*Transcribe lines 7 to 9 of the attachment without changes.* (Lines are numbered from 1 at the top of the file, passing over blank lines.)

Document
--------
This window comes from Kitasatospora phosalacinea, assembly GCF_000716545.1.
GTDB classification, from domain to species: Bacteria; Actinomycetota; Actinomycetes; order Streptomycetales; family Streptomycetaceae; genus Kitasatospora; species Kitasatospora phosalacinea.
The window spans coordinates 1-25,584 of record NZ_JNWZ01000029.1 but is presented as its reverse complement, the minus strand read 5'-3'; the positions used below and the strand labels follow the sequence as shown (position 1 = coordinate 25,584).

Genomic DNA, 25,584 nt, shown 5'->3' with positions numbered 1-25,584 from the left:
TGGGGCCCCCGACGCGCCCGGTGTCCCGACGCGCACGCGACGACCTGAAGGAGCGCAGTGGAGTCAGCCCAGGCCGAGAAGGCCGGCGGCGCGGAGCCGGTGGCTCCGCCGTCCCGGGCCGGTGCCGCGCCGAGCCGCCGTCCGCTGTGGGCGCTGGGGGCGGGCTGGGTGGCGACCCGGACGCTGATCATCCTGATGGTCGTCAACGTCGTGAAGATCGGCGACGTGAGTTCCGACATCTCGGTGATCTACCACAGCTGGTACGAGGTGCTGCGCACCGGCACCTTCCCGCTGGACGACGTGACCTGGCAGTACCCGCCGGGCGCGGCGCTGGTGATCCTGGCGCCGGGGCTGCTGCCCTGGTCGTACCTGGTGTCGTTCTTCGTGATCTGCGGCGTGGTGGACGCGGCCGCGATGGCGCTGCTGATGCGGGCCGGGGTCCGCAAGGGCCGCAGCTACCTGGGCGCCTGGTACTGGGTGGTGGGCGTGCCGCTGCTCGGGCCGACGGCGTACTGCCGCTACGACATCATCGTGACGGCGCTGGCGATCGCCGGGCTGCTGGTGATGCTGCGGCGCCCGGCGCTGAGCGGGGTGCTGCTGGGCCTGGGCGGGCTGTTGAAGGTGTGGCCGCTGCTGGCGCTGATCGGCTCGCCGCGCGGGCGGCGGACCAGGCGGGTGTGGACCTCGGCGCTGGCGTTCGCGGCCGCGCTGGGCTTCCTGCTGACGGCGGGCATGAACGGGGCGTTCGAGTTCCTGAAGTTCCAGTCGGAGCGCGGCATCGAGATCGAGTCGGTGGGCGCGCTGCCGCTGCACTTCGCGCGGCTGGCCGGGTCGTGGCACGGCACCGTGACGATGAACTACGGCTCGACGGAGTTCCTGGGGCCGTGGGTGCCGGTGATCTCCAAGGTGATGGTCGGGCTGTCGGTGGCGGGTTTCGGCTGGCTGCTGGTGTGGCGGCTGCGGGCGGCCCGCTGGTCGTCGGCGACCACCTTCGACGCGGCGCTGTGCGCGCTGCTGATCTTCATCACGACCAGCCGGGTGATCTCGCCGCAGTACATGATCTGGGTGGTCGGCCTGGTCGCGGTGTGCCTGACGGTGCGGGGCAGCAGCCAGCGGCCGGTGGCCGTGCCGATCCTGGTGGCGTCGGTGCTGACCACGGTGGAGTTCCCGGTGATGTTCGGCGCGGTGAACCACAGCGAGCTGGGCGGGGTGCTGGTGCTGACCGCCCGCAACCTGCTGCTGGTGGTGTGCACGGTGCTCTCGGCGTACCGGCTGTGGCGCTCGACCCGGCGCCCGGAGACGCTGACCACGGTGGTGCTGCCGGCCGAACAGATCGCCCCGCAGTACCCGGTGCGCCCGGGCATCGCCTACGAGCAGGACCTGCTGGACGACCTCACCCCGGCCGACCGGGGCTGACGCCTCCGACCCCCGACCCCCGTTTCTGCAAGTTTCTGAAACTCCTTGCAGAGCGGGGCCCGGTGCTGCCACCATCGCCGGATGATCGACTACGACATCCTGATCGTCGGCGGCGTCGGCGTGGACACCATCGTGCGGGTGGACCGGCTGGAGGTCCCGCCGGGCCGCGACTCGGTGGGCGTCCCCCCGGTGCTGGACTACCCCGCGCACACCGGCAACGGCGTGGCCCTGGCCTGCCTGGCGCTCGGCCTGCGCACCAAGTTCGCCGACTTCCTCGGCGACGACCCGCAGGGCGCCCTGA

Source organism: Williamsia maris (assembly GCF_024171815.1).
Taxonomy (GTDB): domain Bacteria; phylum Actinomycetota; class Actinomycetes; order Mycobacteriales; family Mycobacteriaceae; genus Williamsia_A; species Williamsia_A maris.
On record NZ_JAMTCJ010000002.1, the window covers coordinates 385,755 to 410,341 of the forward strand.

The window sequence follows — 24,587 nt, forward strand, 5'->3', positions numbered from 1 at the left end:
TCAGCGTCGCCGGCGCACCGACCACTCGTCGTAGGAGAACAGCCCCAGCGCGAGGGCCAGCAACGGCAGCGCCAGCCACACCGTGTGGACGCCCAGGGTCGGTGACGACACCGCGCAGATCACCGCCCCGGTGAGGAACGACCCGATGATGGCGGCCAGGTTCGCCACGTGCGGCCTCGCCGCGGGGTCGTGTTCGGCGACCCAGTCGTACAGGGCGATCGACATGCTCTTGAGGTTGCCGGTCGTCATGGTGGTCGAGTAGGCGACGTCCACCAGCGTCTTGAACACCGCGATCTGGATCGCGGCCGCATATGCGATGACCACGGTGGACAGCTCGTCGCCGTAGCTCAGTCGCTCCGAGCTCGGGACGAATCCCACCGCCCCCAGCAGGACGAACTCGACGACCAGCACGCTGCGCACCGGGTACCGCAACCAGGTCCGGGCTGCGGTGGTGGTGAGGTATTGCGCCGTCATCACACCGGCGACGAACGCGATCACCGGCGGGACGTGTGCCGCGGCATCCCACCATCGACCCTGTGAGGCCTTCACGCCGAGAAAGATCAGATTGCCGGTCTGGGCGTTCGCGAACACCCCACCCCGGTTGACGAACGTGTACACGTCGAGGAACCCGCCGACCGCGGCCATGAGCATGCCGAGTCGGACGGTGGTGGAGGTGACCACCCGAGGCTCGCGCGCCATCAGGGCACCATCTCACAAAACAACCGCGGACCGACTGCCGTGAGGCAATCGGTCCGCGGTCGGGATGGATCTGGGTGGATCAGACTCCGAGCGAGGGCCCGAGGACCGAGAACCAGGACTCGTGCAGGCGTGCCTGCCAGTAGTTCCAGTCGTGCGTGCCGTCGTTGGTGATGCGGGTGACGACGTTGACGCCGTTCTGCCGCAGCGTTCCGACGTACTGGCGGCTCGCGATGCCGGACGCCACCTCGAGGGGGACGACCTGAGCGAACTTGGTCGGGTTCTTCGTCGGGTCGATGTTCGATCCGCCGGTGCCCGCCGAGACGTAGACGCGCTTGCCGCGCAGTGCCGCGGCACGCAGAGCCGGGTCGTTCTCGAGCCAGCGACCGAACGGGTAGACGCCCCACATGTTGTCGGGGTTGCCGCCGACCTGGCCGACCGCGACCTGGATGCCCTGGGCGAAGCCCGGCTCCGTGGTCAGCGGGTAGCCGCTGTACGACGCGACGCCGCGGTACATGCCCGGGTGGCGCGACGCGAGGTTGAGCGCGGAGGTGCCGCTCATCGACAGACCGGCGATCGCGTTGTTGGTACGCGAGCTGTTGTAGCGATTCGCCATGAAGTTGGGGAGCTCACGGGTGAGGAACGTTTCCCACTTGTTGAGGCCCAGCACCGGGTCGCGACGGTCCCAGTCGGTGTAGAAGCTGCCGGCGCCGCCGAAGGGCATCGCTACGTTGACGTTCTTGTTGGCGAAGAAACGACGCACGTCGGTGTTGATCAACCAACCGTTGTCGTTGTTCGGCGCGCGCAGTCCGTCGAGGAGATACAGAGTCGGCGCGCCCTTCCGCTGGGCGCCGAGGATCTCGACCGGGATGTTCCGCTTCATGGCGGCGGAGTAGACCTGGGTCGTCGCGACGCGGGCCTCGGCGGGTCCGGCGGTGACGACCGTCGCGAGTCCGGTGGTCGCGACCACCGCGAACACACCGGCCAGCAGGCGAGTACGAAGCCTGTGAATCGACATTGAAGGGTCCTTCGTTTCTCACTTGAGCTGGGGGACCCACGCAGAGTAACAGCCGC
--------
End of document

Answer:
Taxonomy (GTDB): domain Bacteria; phylum Actinomycetota; class Actinomycetes; order Mycobacteriales; family Mycobacteriaceae; genus Williamsia_A; species Williamsia_A maris.
On record NZ_JAMTCJ010000002.1, the window covers coordinates 385,755 to 410,341 of the forward strand.

The window sequence follows — 24,587 nt, forward strand, 5'->3', positions numbered from 1 at the left end: